Anyway, I then went on to discuss with Jacob the whole concept of restorative narratives, stories which act as a force for good in the world by focusing on empathy and community and showing how people can mend broken hearts and repair fractured communities.

I always talk about compassionate storytelling and restorative narratives because there are so many stories out there about hate, division and insularity but The Forgiveness Project chooses to focus on stories about compassion, empathy, healing and forgiveness. Yours and Joan’s stories together is a restorative narrative but does that ring true with you or does it feel a bit restricted because I was thinking sometimes your story might feel one of anger or pain or it might not feel very restorative?.

Jacob: Exactly. I think our stories are fluid and ever changing. At one point in the early years of me sharing my story it was quite restrictive. It was quite safe.

Marina: Do you mean it was a beginning, a middle and an end, change in the middle and rehabilitation at the end and the bad thing at the beginning?

Jacob: Yes, the bad thing at the beginning. The story that I want other people to believe, I guess and to hear, whereas in prison my story I told was the story I wanted my fellow prisoners to believe and to hear and that would be one where I highlighted the fact I was naïve, unlucky, the fact that one punch did what it did and selling the narrative that my friends snitched on me. I knew it was always going to get me instant condemnation from my fellow prisoners to justify it. My feelings of hatred and anger that was my safe space. That is where I felt safe. That was where I felt comfortable within my story but I knew that that wasn’t sustainable but it was sustainable in prison.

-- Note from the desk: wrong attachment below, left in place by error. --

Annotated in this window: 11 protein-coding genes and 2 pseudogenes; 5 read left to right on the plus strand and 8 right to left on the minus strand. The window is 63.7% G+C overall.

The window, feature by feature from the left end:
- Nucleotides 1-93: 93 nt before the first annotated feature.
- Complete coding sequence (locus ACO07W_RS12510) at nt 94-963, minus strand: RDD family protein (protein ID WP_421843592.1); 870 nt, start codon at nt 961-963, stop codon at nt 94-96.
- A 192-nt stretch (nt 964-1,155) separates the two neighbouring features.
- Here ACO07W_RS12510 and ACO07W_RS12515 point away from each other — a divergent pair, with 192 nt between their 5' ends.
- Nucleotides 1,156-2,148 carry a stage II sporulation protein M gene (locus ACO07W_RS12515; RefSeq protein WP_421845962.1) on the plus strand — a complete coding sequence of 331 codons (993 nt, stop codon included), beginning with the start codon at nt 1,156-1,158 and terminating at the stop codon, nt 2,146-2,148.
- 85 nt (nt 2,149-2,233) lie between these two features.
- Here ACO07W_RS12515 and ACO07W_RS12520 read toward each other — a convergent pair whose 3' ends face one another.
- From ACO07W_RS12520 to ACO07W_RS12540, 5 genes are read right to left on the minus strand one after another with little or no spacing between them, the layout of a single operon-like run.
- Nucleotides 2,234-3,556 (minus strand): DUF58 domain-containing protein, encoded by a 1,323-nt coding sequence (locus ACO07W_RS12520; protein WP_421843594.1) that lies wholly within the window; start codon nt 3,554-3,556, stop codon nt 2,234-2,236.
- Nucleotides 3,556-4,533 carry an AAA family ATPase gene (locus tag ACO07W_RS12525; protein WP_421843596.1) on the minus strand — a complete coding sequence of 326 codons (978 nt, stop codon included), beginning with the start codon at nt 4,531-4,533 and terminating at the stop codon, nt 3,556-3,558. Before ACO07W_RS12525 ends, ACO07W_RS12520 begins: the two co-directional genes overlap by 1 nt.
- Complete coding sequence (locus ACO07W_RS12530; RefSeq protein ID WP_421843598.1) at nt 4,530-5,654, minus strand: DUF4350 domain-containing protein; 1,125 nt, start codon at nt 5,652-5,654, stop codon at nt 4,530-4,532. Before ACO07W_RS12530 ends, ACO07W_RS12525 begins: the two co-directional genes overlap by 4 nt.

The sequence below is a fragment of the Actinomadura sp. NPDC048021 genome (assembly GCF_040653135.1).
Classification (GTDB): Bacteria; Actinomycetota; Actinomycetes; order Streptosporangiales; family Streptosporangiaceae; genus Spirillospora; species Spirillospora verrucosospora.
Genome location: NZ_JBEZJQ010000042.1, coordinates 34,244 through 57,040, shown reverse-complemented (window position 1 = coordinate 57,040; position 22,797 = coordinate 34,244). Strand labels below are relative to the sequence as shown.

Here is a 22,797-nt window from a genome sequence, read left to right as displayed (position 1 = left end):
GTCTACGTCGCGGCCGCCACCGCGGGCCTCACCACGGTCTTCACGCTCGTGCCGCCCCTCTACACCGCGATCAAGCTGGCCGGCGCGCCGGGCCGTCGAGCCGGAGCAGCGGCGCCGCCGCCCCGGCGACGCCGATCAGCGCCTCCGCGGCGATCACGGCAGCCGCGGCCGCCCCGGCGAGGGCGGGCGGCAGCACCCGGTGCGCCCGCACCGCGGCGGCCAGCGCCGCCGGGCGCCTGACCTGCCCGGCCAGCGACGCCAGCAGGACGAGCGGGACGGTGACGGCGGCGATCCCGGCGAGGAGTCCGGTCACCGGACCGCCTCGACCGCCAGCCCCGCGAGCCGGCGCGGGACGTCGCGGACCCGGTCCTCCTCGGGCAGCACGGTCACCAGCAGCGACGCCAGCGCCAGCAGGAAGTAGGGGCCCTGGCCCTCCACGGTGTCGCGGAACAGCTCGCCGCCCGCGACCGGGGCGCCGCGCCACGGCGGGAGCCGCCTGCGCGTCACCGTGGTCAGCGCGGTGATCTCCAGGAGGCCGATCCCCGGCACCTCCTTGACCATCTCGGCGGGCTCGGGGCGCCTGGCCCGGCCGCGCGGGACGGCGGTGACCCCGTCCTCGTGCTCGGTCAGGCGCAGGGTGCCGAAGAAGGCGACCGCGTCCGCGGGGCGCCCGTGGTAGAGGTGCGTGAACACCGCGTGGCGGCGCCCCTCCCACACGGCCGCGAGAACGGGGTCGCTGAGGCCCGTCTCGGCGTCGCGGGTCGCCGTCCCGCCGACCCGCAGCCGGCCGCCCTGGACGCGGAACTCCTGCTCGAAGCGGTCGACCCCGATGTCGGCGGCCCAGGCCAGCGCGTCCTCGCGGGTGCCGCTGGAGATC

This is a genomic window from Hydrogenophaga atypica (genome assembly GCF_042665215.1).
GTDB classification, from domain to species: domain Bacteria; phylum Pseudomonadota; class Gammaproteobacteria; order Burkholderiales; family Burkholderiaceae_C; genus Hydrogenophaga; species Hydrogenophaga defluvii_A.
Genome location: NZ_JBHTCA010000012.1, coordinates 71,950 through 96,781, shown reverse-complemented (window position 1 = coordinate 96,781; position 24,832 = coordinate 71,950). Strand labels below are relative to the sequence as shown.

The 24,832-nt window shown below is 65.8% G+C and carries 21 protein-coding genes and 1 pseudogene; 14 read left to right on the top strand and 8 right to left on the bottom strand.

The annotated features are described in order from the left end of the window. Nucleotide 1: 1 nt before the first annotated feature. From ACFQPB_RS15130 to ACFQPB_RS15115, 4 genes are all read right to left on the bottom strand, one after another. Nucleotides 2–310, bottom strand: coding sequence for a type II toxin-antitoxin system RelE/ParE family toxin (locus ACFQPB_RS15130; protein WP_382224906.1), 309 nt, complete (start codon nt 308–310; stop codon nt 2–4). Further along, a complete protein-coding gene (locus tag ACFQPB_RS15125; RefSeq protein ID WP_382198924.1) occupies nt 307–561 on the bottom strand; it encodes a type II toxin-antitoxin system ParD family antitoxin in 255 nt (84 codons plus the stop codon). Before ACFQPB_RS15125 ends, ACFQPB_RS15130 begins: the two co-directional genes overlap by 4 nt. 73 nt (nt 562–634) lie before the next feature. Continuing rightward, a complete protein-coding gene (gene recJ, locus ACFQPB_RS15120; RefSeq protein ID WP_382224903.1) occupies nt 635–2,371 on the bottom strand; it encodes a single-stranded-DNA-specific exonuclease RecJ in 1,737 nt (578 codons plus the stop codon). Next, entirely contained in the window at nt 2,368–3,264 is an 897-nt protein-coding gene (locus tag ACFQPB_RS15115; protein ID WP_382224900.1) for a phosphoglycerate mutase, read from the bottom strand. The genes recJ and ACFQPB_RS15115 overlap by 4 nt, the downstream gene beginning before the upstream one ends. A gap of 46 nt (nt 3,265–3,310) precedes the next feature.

So, when I got out of prison my story then changed again when telling David and Joan. It was then about rehabilitation, changing and that was authentic because that’s what I was doing, that’s where I was. But the thing to bear in mind when we are sharing our stories is that are we sharing our stories for others or are we sharing our stories for us?

Finding that balance is important because sometimes we are telling people what we think they want to hear and it is quite authentic but there is a little bit of grey area in there where maybe you are exaggerating a little bit or you are maybe going through the motions.